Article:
Edwardian #historybounding seems to be a rising trend in our world. I'm by no means an early adopter of trends, so I'm just picking up on this now, but loving it. I dig the Edwardian aesthetic, though - it's easy to blend with modern clothing, so it doesn't feel too costumey to wear everyday, and there are enough basic pieces available to buy or make to get a mix-n-match wardrobe up and running pretty quickly.

I'm still doing a fair amount of sewing, though, so I wanted to share my favorite patterns with you, if you too are feeling a little pull to the 'fin de siecle' or turn of the 20th century.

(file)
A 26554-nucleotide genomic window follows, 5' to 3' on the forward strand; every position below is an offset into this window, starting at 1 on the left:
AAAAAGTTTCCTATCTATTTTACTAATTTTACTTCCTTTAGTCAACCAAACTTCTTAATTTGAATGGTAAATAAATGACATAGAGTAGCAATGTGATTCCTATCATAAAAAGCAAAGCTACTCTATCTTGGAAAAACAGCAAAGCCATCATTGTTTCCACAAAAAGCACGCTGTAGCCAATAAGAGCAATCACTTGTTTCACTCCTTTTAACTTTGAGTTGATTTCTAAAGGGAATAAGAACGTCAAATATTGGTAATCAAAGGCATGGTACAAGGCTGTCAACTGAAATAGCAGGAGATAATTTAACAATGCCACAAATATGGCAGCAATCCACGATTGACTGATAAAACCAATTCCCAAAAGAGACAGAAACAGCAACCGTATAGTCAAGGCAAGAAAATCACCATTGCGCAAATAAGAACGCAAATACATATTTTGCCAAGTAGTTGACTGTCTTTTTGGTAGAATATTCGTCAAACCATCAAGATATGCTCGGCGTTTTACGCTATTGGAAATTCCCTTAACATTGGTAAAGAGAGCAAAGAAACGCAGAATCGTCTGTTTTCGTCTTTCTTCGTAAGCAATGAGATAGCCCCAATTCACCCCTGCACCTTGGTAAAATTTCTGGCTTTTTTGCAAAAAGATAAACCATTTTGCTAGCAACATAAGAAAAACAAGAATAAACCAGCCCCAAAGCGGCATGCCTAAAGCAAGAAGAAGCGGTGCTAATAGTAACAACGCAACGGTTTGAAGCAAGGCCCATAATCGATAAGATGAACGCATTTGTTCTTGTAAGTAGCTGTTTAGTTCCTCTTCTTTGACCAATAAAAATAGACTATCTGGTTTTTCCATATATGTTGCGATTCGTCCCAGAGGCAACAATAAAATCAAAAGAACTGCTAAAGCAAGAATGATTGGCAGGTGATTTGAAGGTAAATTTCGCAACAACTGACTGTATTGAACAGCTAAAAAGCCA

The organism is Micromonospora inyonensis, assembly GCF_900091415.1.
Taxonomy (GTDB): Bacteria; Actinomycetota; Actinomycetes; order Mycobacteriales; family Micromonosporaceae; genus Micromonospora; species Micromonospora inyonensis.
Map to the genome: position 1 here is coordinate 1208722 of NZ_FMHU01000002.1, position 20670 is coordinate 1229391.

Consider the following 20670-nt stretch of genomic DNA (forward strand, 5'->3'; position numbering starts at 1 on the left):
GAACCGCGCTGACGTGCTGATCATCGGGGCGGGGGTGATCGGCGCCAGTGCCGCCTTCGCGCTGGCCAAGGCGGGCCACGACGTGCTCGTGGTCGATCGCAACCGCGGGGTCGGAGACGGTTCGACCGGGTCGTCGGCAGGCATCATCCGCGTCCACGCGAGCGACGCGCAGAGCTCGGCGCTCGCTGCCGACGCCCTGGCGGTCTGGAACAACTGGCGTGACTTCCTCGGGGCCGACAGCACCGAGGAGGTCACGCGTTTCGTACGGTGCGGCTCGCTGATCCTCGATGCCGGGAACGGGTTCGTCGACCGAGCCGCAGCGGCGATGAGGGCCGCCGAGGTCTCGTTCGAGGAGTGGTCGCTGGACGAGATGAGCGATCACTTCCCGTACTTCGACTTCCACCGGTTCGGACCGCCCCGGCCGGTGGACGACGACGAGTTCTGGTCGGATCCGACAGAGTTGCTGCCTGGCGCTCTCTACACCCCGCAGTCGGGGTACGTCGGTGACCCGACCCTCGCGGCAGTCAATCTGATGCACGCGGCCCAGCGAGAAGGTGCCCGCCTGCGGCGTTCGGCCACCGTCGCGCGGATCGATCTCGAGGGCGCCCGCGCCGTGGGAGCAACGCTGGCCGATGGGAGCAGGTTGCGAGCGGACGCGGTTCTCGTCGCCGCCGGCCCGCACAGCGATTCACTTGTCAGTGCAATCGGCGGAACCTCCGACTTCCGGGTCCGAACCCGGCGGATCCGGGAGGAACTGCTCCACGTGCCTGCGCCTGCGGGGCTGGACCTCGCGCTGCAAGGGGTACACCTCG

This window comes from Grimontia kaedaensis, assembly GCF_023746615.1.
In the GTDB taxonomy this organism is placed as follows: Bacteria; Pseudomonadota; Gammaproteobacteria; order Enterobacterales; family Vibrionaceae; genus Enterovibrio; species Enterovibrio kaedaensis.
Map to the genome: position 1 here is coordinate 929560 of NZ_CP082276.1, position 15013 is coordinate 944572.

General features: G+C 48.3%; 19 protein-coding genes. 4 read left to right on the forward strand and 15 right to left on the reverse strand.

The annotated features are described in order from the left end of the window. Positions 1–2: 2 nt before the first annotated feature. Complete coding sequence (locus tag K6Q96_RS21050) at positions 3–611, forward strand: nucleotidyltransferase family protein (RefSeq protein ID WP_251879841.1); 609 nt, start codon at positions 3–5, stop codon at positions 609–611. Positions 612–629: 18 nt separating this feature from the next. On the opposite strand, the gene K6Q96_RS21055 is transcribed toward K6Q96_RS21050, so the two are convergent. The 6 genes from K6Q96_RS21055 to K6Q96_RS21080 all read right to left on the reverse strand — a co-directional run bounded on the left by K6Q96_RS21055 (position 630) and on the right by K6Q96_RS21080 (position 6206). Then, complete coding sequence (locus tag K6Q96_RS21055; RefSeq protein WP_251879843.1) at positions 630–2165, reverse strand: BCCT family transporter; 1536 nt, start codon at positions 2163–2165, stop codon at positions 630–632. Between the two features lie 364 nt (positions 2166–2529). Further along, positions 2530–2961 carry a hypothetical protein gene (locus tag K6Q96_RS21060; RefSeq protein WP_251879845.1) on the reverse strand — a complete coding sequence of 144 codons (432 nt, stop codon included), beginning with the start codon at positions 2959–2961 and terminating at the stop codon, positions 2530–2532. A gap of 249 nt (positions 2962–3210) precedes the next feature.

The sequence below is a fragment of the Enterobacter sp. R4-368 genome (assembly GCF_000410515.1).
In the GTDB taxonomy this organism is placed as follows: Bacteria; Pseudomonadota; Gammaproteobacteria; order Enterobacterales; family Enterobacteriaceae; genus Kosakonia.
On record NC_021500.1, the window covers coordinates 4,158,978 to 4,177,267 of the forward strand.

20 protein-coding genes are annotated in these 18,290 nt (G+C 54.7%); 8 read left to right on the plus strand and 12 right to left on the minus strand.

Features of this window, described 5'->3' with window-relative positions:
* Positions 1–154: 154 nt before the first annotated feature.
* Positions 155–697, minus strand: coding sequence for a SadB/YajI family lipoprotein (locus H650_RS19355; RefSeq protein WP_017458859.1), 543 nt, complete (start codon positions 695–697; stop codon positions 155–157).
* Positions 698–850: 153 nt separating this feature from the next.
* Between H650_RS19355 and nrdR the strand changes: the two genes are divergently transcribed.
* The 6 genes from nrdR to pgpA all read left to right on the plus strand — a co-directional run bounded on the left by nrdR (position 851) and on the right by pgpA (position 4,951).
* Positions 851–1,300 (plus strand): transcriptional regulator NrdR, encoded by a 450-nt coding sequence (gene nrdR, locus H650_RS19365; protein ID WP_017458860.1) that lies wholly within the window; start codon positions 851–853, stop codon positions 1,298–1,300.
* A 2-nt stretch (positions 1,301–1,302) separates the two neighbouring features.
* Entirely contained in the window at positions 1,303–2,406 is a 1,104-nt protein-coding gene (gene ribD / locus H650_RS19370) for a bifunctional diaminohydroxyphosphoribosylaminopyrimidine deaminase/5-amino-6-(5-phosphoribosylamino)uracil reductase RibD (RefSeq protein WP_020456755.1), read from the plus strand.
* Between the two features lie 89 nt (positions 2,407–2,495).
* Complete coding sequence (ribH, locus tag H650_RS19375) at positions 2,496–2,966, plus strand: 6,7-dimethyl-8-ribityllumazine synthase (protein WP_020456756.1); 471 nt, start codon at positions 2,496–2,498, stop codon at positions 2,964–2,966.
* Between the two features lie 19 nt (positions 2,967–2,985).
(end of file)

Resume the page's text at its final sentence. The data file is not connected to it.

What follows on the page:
Abby wearing an ensemble made by Nicole using the Sophie jacket pattern by Wearing History.

It's hard to choose a favorite from the "Colette" film starring Keira Knightly, but this might be it - a perfectly "everyday" cycling outfit with an Eton jacket, split skirt, shirtwaist, and boater hat.

*Sleeves - One of my favorite ways to retro-style a plain jacket or blouse pattern is to switch out the sleeves for something more bodacious and accurate. Truly Victorian has a sleeve packet with five 1890s sleeves in it here - Truly Victorian TV495 1890s Sleeves.

This is a good example of using a different sleeve. The sleeves that came with Simplicity EA258101 were significantly smaller in puff, so I just switched them out for a large leg o' mutton 2-piece style. The glory of this type of sleeve is you just pleat or gather it to fit any armscye.